Consider: is it the air blowing in your ears, the temperature of the air blowing through your ears (e.g. colder), or structures in and around your ears?
Sticking things in the canal may help if you're after blocking the sound and/or the movement of air into the canal; besides cotton, try out the disposable foam earplugs used for noisy workplaces. You need to roll them between your thumb/finger until they're completely compressed, then insert all the way into your ear (obviously, leave them in a position where you can still pull them out again!), letting the foam expand again and fill the canal. They should cut out wind, along with anywhere from about 5-25dB of sound from your environment. You can get plugs that mould to your ear, or are custom made to your ear, too.
Just remember that continually stuffing things into your ears may interfere with the natural movement of wax and debris out of the ears - along with moisture, this can increase risk of infections! If you actually have a chronic ear infection, you need to have that dealt with separately via medication. Symptoms that settle do not always mean an infection is gone, either - it can take multiple courses of antibiotics sometimes, or other drugs if it's fungal rather than bacterial. And some people are just very prone to middle ear infection based on their anatomy and function of the associated structures - e.g. the middle ear being able to drain. Infections can also be had in the mastoid bone ('behind' the ear) itself, causing pain; but this is much less likely than a good old-fashioned ear infection. Generally speaking, infection pain won't go away and only reappear when riding...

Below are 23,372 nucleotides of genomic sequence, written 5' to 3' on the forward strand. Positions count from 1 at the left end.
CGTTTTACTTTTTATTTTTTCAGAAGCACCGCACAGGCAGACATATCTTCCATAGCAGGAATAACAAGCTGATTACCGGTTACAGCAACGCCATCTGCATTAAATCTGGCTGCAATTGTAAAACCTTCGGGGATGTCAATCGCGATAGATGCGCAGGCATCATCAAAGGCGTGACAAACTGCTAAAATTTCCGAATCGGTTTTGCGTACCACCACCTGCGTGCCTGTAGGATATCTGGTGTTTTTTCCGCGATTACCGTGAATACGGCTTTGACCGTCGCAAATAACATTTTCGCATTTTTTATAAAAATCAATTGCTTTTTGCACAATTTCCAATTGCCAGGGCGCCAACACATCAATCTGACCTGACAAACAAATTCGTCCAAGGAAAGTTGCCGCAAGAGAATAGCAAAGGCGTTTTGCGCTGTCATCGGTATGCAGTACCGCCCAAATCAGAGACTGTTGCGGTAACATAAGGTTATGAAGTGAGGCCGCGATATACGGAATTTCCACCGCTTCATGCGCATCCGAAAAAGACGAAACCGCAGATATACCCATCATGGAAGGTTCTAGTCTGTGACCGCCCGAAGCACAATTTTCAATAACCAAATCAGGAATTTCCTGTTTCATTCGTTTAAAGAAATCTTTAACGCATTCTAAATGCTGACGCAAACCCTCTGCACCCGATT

If you find plugging is not enough, consider pairing plugs or just using a buff or similar that covers your associated skull structures - the mastoid is pretty porous and makes up part of the anatomy of the ear area...some people are affected by the transmitted pressure or temp changes and get referred pain into the ear. This is also true of some of the other muscles/structures in the area, such as the jaw (temporomandibular joint area 'in front of' the ear). Keeping as much of the area as warm as possible may reduce some of the problem if it's related to the temp changes and general irritation of the related sensory nerves (due to the weather, vibration, etc, etc).
If it's also related to muscular tension (due to position of your head/neck, or helmet strap etc while on the bike) which is referring pain from elsewhere into ear structures, then positioning may also be a consideration.
Experiment. See what works best. But please stop putting Vaseline in your ears...